Rep. Mike HondaMichael (Mike) Makoto HondaOmar reintroduces bill to repeal law used to justify Trump's Muslim ban, Japanese Americans' internment Swalwell, California politicians targeted by Chinese spy: report Young insurgents aren't rushing to Kennedy's side in Markey fight MORE (D-Calif.) has introduced legislation to force the Washington Redskins football team to change its name.
Honda's bill would prohibit the U.S. Patent and Trademark Office from issuing new trademarks using the term "redskins" as a reference to Native Americans, as well as retroactively eliminate existing trademarks.
Honda said his measure would prevent implicit government acceptance of a term that many Native Americans find offensive.
"It is unbelievable to me that, in the 21st century, a prominent NFL franchise is calling itself by a racial slur," Honda said in a statement. "Team names should not be offensive to anyone. Allowing trademark protection of this word is akin to the government approving its use."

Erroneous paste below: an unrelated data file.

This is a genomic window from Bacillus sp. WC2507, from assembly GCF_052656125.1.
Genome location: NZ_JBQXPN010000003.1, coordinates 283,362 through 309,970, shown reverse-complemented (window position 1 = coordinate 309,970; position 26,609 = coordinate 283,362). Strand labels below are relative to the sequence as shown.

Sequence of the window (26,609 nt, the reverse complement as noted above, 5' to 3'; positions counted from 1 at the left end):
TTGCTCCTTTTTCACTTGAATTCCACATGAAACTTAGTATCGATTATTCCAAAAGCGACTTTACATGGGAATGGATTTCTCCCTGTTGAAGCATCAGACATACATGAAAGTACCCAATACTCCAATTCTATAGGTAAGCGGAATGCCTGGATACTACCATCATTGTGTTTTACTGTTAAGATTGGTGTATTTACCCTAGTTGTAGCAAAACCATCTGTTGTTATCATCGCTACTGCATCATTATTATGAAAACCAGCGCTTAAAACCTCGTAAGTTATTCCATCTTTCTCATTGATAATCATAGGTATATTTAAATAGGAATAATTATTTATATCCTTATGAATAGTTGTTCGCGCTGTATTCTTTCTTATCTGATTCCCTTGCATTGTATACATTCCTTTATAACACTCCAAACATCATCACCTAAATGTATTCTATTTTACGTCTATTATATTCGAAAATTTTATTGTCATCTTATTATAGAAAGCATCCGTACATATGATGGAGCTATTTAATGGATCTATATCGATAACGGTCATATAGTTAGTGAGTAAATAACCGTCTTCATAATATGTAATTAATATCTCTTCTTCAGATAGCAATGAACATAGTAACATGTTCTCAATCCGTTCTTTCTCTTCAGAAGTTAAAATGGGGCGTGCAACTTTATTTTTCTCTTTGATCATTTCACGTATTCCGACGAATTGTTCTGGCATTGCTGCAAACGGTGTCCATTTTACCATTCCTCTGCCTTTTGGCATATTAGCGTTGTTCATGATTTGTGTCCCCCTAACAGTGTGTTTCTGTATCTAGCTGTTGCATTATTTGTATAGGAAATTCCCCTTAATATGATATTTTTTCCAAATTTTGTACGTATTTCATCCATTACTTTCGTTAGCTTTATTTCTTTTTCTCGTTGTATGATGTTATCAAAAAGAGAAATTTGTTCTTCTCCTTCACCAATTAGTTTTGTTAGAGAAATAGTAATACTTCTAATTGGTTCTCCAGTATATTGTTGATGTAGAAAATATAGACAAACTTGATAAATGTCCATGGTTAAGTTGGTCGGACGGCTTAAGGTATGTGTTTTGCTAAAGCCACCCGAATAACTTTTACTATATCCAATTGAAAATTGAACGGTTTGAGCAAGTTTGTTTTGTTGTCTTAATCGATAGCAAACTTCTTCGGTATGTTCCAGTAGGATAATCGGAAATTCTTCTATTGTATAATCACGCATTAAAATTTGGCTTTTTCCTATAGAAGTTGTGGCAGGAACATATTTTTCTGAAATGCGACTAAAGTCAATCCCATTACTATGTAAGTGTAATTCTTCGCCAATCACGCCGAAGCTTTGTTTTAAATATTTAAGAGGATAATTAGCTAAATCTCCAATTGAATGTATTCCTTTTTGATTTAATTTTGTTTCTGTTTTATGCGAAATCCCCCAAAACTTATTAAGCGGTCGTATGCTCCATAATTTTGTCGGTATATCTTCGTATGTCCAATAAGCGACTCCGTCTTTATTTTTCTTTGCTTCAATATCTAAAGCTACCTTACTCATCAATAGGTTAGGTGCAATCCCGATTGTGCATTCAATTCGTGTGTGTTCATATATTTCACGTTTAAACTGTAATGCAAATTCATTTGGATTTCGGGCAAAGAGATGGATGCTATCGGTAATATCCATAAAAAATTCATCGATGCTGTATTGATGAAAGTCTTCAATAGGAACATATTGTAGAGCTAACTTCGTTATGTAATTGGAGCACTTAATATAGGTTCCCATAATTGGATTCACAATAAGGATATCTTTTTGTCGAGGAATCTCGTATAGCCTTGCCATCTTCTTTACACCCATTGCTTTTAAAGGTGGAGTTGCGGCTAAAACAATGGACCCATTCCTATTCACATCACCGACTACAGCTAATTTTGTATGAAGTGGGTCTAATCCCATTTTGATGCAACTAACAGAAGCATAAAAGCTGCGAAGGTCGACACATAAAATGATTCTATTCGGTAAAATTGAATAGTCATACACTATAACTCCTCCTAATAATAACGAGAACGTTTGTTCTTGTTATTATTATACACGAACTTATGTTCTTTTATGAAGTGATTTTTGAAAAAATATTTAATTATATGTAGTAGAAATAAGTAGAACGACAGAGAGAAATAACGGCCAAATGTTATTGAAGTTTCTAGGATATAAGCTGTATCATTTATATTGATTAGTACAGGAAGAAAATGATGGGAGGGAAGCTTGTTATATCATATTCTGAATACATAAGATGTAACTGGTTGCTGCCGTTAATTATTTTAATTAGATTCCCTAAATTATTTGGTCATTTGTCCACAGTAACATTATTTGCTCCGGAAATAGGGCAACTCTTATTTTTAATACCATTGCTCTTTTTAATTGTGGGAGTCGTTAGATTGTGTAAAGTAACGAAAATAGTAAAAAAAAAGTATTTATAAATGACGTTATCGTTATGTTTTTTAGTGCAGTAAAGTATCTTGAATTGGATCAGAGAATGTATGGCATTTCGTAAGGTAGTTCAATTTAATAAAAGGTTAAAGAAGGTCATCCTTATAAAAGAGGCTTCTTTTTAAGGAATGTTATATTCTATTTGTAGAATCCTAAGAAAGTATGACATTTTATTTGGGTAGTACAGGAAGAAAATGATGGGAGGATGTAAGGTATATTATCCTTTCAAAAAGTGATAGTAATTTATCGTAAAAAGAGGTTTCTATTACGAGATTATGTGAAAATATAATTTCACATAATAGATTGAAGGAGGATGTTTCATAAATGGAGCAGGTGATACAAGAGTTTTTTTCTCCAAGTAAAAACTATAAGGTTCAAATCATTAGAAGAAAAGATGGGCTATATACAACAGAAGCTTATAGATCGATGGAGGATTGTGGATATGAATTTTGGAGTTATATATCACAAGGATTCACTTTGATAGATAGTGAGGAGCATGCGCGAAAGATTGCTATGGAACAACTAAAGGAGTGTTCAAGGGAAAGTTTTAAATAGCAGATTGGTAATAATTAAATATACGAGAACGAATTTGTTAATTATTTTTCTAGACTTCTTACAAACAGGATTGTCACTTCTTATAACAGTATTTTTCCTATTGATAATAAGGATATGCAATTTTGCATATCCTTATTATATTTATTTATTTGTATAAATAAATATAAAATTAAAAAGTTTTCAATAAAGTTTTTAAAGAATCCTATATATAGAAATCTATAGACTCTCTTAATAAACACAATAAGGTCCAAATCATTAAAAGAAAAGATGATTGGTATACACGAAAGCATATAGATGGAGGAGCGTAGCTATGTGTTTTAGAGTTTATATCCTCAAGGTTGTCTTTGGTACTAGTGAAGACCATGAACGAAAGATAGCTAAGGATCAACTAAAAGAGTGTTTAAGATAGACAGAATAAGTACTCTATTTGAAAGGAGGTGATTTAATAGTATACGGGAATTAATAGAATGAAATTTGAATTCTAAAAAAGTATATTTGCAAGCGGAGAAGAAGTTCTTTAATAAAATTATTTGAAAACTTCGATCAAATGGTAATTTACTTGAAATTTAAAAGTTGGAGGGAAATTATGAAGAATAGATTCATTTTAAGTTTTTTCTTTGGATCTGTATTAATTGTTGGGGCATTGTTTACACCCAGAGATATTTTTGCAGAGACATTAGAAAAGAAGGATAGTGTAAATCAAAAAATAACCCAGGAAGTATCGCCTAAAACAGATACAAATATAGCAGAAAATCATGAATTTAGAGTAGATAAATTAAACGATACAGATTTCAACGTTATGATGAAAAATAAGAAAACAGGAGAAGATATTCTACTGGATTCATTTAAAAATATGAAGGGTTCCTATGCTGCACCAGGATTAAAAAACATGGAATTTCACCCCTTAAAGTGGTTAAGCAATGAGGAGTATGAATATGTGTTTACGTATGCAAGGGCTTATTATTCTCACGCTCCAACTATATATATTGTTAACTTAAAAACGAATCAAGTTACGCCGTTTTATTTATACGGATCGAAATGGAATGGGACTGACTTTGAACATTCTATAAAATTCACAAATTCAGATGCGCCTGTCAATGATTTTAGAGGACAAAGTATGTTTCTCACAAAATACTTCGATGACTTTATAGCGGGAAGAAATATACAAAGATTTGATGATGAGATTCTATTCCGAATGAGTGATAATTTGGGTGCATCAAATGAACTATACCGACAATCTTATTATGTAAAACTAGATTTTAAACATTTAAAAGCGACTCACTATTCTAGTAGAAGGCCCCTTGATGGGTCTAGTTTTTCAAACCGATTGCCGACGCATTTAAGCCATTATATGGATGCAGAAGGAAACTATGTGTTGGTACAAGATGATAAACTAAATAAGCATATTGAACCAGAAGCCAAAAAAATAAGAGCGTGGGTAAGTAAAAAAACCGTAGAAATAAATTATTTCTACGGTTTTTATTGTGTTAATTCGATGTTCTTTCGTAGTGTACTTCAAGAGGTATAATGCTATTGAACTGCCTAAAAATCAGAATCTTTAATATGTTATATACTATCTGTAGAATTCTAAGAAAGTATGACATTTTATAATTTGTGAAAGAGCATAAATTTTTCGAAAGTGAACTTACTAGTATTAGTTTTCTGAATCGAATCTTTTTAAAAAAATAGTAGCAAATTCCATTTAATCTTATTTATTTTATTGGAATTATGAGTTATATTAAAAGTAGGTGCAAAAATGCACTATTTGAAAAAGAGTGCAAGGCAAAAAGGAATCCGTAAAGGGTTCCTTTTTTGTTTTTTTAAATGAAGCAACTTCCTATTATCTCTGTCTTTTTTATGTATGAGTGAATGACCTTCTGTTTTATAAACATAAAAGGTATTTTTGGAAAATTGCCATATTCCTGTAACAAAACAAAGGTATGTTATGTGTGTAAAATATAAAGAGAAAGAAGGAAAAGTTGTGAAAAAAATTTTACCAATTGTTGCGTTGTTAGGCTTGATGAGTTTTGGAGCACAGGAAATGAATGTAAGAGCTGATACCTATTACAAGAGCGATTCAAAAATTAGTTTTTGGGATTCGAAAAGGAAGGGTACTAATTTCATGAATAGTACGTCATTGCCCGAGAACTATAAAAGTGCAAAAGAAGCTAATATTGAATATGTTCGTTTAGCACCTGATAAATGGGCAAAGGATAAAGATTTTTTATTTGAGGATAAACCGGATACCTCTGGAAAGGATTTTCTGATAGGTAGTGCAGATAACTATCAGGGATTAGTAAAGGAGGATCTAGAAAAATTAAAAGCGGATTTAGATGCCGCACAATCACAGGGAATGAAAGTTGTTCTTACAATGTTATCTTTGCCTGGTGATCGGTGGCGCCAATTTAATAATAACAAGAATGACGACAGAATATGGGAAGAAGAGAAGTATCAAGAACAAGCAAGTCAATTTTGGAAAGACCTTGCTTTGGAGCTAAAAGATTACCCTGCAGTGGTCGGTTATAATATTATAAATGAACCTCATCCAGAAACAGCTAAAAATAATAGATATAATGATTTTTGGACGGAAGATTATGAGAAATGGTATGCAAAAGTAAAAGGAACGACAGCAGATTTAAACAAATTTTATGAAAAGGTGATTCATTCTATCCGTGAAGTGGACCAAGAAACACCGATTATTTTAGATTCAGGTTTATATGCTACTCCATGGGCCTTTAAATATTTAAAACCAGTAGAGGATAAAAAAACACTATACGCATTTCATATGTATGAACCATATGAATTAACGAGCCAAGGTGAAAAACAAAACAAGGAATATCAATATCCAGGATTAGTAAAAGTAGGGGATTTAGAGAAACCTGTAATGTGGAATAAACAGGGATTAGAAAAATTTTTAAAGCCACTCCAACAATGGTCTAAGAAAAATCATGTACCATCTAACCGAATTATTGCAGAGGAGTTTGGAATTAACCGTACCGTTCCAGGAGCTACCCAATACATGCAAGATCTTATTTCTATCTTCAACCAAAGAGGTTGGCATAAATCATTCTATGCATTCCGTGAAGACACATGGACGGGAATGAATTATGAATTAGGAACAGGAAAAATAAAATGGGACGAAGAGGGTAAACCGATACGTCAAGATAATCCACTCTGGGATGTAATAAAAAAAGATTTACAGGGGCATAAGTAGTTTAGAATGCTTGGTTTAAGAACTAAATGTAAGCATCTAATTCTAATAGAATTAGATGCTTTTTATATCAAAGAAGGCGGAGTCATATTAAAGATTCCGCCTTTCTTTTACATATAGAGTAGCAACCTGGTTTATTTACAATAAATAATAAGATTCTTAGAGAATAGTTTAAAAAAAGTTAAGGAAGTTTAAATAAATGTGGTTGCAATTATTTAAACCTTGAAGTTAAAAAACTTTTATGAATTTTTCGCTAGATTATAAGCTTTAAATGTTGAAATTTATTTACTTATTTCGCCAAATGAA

Native American advocacy groups including the National Congress of American Indians and the National Indian Education Association have endorsed Honda's bill.
The Redskins and Native Americans pushing to change the team's name are currently at odds in a federal lawsuit. The U.S. Patent and Trademark Office's appeal board ruled last year that the team's name and logo violate a provision of law barring trademarks that are disparaging to people. The Justice Department announced last month that it would join the lawsuit on the side of the Native Americans.
Redskins owner Dan Snyder has vowed never to change the team's name and says the term is not pejorative.